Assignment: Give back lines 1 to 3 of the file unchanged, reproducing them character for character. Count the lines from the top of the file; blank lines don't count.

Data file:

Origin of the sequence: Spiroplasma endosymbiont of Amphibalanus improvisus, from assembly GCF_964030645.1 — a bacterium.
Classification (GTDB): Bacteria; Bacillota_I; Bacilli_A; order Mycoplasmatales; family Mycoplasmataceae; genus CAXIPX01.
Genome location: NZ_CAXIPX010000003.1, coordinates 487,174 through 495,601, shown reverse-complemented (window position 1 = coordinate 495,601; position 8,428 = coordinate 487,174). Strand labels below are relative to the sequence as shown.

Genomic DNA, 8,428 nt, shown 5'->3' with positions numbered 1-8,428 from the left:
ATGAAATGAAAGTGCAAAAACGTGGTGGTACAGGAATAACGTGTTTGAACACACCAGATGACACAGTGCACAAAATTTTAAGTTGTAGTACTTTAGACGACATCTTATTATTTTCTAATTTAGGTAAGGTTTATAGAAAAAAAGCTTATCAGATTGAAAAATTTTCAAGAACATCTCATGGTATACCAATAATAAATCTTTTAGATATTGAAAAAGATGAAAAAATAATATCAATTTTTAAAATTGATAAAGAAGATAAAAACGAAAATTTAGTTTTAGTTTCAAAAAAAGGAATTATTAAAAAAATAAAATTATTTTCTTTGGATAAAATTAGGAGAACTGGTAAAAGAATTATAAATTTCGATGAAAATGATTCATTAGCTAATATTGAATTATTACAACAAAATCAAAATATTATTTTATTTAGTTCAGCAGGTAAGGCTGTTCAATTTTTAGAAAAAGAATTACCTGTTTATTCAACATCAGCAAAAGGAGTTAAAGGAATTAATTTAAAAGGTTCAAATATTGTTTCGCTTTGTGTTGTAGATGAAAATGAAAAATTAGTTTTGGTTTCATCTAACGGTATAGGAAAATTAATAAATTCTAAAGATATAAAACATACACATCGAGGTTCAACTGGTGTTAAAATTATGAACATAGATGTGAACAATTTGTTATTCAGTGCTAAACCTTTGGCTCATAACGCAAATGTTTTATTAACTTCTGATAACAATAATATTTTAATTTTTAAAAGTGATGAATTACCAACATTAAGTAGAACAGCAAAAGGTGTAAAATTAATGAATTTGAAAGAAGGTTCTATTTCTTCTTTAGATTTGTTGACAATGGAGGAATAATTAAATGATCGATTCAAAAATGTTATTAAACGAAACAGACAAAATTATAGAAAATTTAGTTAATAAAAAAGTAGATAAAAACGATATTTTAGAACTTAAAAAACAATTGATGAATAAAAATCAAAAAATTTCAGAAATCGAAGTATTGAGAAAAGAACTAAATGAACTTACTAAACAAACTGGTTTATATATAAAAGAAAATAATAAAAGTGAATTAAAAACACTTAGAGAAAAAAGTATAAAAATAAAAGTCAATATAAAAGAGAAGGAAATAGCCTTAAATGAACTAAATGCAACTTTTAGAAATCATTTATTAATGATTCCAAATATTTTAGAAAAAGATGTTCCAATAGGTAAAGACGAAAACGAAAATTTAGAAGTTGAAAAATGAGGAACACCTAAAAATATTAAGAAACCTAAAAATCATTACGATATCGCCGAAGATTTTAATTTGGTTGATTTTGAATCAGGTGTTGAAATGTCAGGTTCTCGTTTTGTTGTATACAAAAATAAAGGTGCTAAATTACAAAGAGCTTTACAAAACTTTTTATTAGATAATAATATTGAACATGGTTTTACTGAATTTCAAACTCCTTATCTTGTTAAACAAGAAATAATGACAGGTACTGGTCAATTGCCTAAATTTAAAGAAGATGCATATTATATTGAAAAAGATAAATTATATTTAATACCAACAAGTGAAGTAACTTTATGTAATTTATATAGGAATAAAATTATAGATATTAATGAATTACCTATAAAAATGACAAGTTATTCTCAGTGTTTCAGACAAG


Origin of the sequence: Spiroplasma endosymbiont of Amphibalanus improvisus, from assembly GCF_964030645.1 — a bacterium.
Classification (GTDB): Bacteria; Bacillota_I; Bacilli_A; order Mycoplasmatales; family Mycoplasmataceae; genus CAXIPX01.
Genome location: NZ_CAXIPX010000003.1, coordinates 487,174 through 495,601, shown reverse-complemented (window position 1 = coordinate 495,601; position 8,428 = coordinate 487,174). Strand labels below are relative to the sequence as shown.